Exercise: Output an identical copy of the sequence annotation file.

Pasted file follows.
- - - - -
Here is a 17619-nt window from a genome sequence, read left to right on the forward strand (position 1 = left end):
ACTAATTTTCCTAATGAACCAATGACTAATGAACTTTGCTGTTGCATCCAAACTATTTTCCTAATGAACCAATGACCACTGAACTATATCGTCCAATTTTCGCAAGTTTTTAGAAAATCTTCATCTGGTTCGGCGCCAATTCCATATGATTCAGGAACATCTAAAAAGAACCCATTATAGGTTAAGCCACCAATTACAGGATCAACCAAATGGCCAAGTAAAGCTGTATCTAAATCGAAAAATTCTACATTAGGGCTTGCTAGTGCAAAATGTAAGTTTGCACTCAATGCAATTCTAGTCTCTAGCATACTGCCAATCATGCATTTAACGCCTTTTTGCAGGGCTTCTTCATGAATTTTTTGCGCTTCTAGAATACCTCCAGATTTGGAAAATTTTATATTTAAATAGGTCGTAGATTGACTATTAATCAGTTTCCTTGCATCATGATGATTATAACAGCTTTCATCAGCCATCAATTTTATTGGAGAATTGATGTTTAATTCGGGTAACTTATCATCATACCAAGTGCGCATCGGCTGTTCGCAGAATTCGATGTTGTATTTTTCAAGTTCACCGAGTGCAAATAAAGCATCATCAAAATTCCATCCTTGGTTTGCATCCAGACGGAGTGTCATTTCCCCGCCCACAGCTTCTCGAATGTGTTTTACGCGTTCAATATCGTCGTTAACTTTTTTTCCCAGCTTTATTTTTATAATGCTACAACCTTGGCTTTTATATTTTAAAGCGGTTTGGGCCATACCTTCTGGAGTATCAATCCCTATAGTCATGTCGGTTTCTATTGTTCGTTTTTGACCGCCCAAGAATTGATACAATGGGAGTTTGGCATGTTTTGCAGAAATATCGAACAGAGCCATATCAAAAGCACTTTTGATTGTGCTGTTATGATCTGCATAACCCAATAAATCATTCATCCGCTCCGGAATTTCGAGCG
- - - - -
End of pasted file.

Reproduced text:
Here is a 17619-nt window from a genome sequence, read left to right on the forward strand (position 1 = left end):
ACTAATTTTCCTAATGAACCAATGACTAATGAACTTTGCTGTTGCATCCAAACTATTTTCCTAATGAACCAATGACCACTGAACTATATCGTCCAATTTTCGCAAGTTTTTAGAAAATCTTCATCTGGTTCGGCGCCAATTCCATATGATTCAGGAACATCTAAAAAGAACCCATTATAGGTTAAGCCACCAATTACAGGATCAACCAAATGGCCAAGTAAAGCTGTATCTAAATCGAAAAATTCTACATTAGGGCTTGCTAGTGCAAAATGTAAGTTTGCACTCAATGCAATTCTAGTCTCTAGCATACTGCCAATCATGCATTTAACGCCTTTTTGCAGGGCTTCTTCATGAATTTTTTGCGCTTCTAGAATACCTCCAGATTTGGAAAATTTTATATTTAAATAGGTCGTAGATTGACTATTAATCAGTTTCCTTGCATCATGATGATTATAACAGCTTTCATCAGCCATCAATTTTATTGGAGAATTGATGTTTAATTCGGGTAACTTATCATCATACCAAGTGCGCATCGGCTGTTCGCAGAATTCGATGTTGTATTTTTCAAGTTCACCGAGTGCAAATAAAGCATCATCAAAATTCCATCCTTGGTTTGCATCCAGACGGAGTGTCATTTCCCCGCCCACAGCTTCTCGAATGTGTTTTACGCGTTCAATATCGTCGTTAACTTTTTTTCCCAGCTTTATTTTTATAATGCTACAACCTTGGCTTTTATATTTTAAAGCGGTTTGGGCCATACCTTCTGGAGTATCAATCCCTATAGTCATGTCGGTTTCTATTGTTCGTTTTTGACCGCCCAAGAATTGATACAATGGGAGTTTGGCATGTTTTGCAGAAATATCGAACAGAGCCATATCAAAAGCACTTTTGATTGTGCTGTTATGATCTGCATAACCCAATAAATCATTCATCCGCTCCGGAATTTCGAGCG